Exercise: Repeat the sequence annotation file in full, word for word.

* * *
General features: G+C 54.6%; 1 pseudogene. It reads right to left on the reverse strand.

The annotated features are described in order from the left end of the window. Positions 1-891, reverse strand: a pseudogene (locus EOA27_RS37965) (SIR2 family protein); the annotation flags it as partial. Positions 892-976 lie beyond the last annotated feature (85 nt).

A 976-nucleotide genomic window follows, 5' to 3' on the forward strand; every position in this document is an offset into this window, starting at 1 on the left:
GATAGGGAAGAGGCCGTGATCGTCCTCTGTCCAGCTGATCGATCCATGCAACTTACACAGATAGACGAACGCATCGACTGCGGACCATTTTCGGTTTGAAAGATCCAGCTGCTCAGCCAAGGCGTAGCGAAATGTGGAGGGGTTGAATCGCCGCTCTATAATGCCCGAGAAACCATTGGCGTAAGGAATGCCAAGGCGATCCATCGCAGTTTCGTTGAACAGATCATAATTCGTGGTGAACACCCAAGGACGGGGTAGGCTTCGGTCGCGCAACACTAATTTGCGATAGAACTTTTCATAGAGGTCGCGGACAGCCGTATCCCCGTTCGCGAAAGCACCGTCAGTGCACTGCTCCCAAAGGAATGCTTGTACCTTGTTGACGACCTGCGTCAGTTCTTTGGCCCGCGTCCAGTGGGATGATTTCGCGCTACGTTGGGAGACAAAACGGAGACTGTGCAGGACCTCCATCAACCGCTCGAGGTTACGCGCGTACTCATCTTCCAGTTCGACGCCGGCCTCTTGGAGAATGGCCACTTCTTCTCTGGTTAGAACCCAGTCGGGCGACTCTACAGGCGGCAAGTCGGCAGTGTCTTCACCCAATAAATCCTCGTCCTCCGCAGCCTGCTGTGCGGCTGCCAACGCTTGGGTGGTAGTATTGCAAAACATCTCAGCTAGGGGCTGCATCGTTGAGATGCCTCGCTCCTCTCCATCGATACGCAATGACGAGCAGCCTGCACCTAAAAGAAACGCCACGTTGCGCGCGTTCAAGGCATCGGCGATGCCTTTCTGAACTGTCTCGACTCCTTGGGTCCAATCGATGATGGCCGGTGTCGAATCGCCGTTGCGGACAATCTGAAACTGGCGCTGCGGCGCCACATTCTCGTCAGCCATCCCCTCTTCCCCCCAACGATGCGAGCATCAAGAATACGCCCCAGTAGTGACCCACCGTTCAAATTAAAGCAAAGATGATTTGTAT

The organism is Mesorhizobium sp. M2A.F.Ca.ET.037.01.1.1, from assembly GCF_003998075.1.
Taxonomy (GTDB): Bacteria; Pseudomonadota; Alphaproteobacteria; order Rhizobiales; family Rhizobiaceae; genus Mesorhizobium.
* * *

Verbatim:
General features: G+C 54.6%; 1 pseudogene. It reads right to left on the reverse strand.

The annotated features are described in order from the left end of the window. Positions 1-891, reverse strand: a pseudogene (locus EOA27_RS37965) (SIR2 family protein); the annotation flags it as partial. Positions 892-976 lie beyond the last annotated feature (85 nt).

A 976-nucleotide genomic window follows, 5' to 3' on the forward strand; every position in this document is an offset into this window, starting at 1 on the left:
GATAGGGAAGAGGCCGTGATCGTCCTCTGTCCAGCTGATCGATCCATGCAACTTACACAGATAGACGAACGCATCGACTGCGGACCATTTTCGGTTTGAAAGATCCAGCTGCTCAGCCAAGGCGTAGCGAAATGTGGAGGGGTTGAATCGCCGCTCTATAATGCCCGAGAAACCATTGGCGTAAGGAATGCCAAGGCGATCCATCGCAGTTTCGTTGAACAGATCATAATTCGTGGTGAACACCCAAGGACGGGGTAGGCTTCGGTCGCGCAACACTAATTTGCGATAGAACTTTTCATAGAGGTCGCGGACAGCCGTATCCCCGTTCGCGAAAGCACCGTCAGTGCACTGCTCCCAAAGGAATGCTTGTACCTTGTTGACGACCTGCGTCAGTTCTTTGGCCCGCGTCCAGTGGGATGATTTCGCGCTACGTTGGGAGACAAAACGGAGACTGTGCAGGACCTCCATCAACCGCTCGAGGTTACGCGCGTACTCATCTTCCAGTTCGACGCCGGCCTCTTGGAGAATGGCCACTTCTTCTCTGGTTAGAACCCAGTCGGGCGACTCTACAGGCGGCAAGTCGGCAGTGTCTTCACCCAATAAATCCTCGTCCTCCGCAGCCTGCTGTGCGGCTGCCAACGCTTGGGTGGTAGTATTGCAAAACATCTCAGCTAGGGGCTGCATCGTTGAGATGCCTCGCTCCTCTCCATCGATACGCAATGACGAGCAGCCTGCACCTAAAAGAAACGCCACGTTGCGCGCGTTCAAGGCATCGGCGATGCCTTTCTGAACTGTCTCGACTCCTTGGGTCCAATCGATGATGGCCGGTGTCGAATCGCCGTTGCGGACAATCTGAAACTGGCGCTGCGGCGCCACATTCTCGTCAGCCATCCCCTCTTCCCCCCAACGATGCGAGCATCAAGAATACGCCCCAGTAGTGACCCACCGTTCAAATTAAAGCAAAGATGATTTGTAT

The organism is Mesorhizobium sp. M2A.F.Ca.ET.037.01.1.1, from assembly GCF_003998075.1.
Taxonomy (GTDB): Bacteria; Pseudomonadota; Alphaproteobacteria; order Rhizobiales; family Rhizobiaceae; genus Mesorhizobium.